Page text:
Monday, January 16, 2012

Winter Riding - Tips for you & Your Horse - and a neat video!!

Winter Riding

This past weekend was the coldest so far for this winter. As much as I wanted to bundle up indoors and avoid the super chilly conditions, I ventured outside for some winter riding and teaching.

Being active all year is important for ourselves and our horses. Being active is really good for our health – this really neat video on youtube makes a good case for being active:

So I bundled up and went to visit the horses – because what is better than spending time with horses for your ‘active time’?

We saddled up and explored around our property. We had some friends visiting so we all rode together – and even took some pictures, check them out at:

In the chilly weather you do need to keep some precautions in mind, so remember these helpful tips:
- Take Care of your Horse: when we ride in the winter we need to remember to do some extra little things to take care of our horses.
o Quarter Sheets: If you horse is used to being blanketed, it is a chilly change to have just a saddle. Using a fleece quarter sheet over their hind quarters will help them stay warm during your warm up and cool down. Even if your horse isn’t blanketed, you may want to consider a quarter sheet to help your horse’s muscles stay warm, and to help your horse dry from any sweat.
o Coolers: using a fleece cooler over your horse while tacking up and untacking can help your horse stay warm if they are used to wearing blankets. Using a cooler to help a horse dry is important too.
o Easier Breathing: in the winter the colder air makes hard work less comfortable for the horses. Take it easier on your horse and allow more warm up and cool down time so you can make breathing easier. If your horse starts coughing, allow them to walk and catch their breath before you start going again.
- Dress warm! This may seem like a no brainer, but it can be really surprising how under prepared – and under dressed – people can be when they show up to ride in the winter. Here are my tips on dressing warm for riding – without being expensive:
o Boots: You should really get some very insulated winter boots, that are roomy enough for some wool socks. If your boots are too tight with the extra socks, you will actually make your feet colder! My winter boots are rated to -40 degrees Celcius – they have a heel, but are just winter rubber boots from Walmart. I bought them 1 size too big, so when I wear my thick socks they are perfect. I do have a pair of Mountain Horse tall winter riding boots which I will use for jumping or when I ride and need a better leg position, but for basic pleasure/winter riding I use my Walmart boots that only cost $40.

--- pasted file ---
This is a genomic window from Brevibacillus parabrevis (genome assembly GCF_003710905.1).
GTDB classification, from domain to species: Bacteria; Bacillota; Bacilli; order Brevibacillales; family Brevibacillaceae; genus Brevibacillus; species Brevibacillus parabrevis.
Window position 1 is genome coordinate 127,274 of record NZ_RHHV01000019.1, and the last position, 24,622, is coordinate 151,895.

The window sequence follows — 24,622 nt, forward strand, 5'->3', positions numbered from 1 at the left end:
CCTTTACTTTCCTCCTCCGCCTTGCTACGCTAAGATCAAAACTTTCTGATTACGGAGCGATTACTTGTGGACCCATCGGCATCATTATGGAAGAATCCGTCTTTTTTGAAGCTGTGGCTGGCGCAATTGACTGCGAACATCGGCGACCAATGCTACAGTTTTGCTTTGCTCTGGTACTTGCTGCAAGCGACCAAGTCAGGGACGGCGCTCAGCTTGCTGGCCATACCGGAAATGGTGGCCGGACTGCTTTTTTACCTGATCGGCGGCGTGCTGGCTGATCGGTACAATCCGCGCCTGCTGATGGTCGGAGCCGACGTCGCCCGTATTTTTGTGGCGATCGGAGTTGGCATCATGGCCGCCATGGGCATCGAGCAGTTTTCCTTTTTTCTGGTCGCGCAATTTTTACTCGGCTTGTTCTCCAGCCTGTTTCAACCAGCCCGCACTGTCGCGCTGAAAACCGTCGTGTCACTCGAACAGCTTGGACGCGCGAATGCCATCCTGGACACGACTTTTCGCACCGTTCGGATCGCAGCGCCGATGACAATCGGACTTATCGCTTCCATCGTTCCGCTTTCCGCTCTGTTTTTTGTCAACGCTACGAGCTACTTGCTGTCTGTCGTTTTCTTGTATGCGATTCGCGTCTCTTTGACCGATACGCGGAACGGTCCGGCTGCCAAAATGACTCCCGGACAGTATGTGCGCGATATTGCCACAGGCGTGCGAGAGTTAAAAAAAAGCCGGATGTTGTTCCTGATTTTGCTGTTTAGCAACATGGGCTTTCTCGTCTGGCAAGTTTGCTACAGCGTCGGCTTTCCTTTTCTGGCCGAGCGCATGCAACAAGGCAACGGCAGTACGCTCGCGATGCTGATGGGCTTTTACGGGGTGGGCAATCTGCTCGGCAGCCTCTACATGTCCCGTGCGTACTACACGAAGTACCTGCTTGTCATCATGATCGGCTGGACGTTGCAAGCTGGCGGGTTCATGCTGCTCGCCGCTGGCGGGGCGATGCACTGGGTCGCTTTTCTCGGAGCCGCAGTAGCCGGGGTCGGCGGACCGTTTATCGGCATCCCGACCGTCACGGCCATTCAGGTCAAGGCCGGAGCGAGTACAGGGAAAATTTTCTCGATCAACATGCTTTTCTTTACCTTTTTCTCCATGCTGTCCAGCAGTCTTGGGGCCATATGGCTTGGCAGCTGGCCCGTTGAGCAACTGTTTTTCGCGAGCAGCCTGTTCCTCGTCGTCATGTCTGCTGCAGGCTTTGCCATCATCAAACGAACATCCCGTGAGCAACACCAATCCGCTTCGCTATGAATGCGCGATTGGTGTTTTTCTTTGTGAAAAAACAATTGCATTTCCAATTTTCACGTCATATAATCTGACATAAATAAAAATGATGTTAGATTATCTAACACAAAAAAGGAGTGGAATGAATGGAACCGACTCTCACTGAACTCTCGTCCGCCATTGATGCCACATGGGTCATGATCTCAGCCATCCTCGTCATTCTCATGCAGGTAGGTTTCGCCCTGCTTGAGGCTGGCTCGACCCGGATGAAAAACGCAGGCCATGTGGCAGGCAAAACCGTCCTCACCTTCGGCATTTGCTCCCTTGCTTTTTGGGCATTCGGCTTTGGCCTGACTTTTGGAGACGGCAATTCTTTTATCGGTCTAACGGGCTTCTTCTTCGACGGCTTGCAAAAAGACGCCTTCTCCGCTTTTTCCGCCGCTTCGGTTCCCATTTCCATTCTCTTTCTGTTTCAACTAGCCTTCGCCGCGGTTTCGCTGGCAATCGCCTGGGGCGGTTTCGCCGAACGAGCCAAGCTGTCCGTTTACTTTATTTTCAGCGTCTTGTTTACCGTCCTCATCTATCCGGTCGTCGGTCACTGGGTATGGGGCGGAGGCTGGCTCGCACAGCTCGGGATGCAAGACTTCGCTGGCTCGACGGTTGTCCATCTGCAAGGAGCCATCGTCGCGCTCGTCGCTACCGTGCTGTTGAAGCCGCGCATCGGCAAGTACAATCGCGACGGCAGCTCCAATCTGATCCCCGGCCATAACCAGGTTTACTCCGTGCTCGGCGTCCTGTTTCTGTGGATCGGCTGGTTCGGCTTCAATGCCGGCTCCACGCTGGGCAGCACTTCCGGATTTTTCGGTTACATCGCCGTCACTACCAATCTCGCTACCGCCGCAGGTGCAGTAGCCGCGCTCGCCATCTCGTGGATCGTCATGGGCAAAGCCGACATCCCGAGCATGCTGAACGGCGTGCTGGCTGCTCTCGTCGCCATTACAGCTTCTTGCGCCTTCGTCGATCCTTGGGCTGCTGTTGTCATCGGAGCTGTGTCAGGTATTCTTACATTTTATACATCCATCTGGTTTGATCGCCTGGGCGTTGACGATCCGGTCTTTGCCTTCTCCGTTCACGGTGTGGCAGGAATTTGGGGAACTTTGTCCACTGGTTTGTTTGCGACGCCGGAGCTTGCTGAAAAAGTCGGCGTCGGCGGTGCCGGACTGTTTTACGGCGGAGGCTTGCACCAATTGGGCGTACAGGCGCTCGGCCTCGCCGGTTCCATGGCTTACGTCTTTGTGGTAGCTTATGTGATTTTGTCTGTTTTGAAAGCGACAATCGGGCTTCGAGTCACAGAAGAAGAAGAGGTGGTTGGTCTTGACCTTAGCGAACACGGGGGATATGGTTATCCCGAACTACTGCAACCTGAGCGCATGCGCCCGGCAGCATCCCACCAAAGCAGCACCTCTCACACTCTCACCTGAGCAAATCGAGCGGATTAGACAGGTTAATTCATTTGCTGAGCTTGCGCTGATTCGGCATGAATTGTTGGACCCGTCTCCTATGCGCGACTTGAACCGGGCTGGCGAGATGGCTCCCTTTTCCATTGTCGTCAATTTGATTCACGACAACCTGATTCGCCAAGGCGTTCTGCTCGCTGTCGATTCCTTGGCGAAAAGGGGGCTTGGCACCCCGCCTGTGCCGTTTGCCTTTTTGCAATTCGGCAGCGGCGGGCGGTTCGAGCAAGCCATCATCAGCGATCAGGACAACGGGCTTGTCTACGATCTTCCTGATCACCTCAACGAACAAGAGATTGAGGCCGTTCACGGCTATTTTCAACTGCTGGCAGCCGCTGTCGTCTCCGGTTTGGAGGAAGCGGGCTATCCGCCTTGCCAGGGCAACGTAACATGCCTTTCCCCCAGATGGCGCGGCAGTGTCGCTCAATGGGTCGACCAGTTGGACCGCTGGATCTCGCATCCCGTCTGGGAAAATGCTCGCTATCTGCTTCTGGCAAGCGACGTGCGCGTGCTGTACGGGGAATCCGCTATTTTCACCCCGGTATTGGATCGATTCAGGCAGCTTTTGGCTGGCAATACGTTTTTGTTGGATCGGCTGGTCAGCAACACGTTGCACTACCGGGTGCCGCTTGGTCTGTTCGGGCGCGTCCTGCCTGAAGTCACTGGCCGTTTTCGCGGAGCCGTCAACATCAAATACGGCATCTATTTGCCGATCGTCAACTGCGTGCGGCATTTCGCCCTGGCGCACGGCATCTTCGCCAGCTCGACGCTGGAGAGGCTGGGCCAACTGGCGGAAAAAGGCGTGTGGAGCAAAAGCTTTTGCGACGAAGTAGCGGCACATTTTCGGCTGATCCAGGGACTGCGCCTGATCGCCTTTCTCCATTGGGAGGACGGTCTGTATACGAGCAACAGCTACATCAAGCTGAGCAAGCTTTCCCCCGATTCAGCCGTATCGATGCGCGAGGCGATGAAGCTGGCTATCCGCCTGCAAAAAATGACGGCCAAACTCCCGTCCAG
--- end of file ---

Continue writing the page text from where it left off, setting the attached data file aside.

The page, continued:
o Long Underwear: Getting some winter long underwear and long sleeve shirts is important too. This past weekend I wore 2 pairs of long underwear under my winter fleece riding pants. I wore 2 long sleeve shirts under my fleece sweater. Find clothes that are comfortable for you. I like the warm stuff from Mark’s Work Warehouse. They wick away sweat but keep you warm. Getting the basic cotton pants/shirts will work too and you can pick them up at Walmart, Superstores, and even some dollar stores. Remember to get something thin so it fits under your other pants.
o Pants: Winter riding pants can be really helpful – or fleece lined jeans. Just make sure you buy them large enough that you can fit extra layers underneath if you want to. If I am riding outside, I wear snow pants because half the battle to keeping warm is to block the wind, and snow pants do a great job of that.
o Winter jacket: You can’t skimp on a winter jacket. Make sure you get something with a zipper that can open from both ends (so you don’t accidentally split your zipper when riding) – and something short enough so it doesn’t make riding awkward.
o Winter Gloves: I don’t bother with the winter riding gloves – I don’t find any of them warm enough, so I use the Wind River ski gloves – they work perfectly because they are super warm and they have grips (since they are still a glove for sports). The winter riding gloves at most tack shops are pretty expensive, and if they are leather they aren’t machine washable. The Wind River Ski Glove (from Mark’s Work Warehouse) cost about $35-45 and are machine washable, super warm, and very gripy. I feel really comfortable riding with them.
o The Extras: Remember to also wear a hat. I also use the fleece cover for my helmet with the fleece chin strap – I find this really helpful. I also wear a scarf.

So don’t be intimidated by the cold weather – being active is a good thing… just stay smart for you and your horse… keep warm!

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